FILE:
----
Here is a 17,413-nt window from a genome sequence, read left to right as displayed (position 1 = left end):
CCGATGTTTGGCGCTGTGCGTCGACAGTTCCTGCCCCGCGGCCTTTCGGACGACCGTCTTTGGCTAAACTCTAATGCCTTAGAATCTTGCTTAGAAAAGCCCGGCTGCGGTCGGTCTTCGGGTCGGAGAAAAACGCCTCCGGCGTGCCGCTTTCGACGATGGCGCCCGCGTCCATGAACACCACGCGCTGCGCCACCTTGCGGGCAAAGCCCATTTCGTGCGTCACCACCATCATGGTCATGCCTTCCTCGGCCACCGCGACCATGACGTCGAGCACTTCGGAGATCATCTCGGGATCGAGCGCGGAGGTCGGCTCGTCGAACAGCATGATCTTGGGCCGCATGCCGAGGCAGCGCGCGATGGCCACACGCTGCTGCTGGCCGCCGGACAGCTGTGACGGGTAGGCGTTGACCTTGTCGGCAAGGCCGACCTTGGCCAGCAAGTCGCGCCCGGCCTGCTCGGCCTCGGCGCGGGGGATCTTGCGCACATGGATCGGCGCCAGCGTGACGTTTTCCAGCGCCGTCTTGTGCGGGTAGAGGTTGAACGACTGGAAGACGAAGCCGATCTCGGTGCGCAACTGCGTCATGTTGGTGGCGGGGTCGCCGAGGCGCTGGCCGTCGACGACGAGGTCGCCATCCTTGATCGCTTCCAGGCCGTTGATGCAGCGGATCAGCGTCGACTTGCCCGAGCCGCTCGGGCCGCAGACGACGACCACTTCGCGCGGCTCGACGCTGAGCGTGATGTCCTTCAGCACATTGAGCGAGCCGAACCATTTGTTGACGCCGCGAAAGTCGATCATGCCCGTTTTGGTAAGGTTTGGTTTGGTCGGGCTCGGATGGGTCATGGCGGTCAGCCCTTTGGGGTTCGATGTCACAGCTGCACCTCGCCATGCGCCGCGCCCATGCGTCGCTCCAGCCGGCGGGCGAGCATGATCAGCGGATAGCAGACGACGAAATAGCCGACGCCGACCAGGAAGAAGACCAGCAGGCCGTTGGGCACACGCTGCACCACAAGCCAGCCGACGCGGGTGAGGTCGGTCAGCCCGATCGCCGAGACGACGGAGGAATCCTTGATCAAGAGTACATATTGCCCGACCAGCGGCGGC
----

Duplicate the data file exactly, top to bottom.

Here is a 17,413-nt window from a genome sequence, read left to right as displayed (position 1 = left end):
CCGATGTTTGGCGCTGTGCGTCGACAGTTCCTGCCCCGCGGCCTTTCGGACGACCGTCTTTGGCTAAACTCTAATGCCTTAGAATCTTGCTTAGAAAAGCCCGGCTGCGGTCGGTCTTCGGGTCGGAGAAAAACGCCTCCGGCGTGCCGCTTTCGACGATGGCGCCCGCGTCCATGAACACCACGCGCTGCGCCACCTTGCGGGCAAAGCCCATTTCGTGCGTCACCACCATCATGGTCATGCCTTCCTCGGCCACCGCGACCATGACGTCGAGCACTTCGGAGATCATCTCGGGATCGAGCGCGGAGGTCGGCTCGTCGAACAGCATGATCTTGGGCCGCATGCCGAGGCAGCGCGCGATGGCCACACGCTGCTGCTGGCCGCCGGACAGCTGTGACGGGTAGGCGTTGACCTTGTCGGCAAGGCCGACCTTGGCCAGCAAGTCGCGCCCGGCCTGCTCGGCCTCGGCGCGGGGGATCTTGCGCACATGGATCGGCGCCAGCGTGACGTTTTCCAGCGCCGTCTTGTGCGGGTAGAGGTTGAACGACTGGAAGACGAAGCCGATCTCGGTGCGCAACTGCGTCATGTTGGTGGCGGGGTCGCCGAGGCGCTGGCCGTCGACGACGAGGTCGCCATCCTTGATCGCTTCCAGGCCGTTGATGCAGCGGATCAGCGTCGACTTGCCCGAGCCGCTCGGGCCGCAGACGACGACCACTTCGCGCGGCTCGACGCTGAGCGTGATGTCCTTCAGCACATTGAGCGAGCCGAACCATTTGTTGACGCCGCGAAAGTCGATCATGCCCGTTTTGGTAAGGTTTGGTTTGGTCGGGCTCGGATGGGTCATGGCGGTCAGCCCTTTGGGGTTCGATGTCACAGCTGCACCTCGCCATGCGCCGCGCCCATGCGTCGCTCCAGCCGGCGGGCGAGCATGATCAGCGGATAGCAGACGACGAAATAGCCGACGCCGACCAGGAAGAAGACCAGCAGGCCGTTGGGCACACGCTGCACCACAAGCCAGCCGACGCGGGTGAGGTCGGTCAGCCCGATCGCCGAGACGACGGAGGAATCCTTGATCAAGAGTACATATTGCCCGACCAGCGGCGGC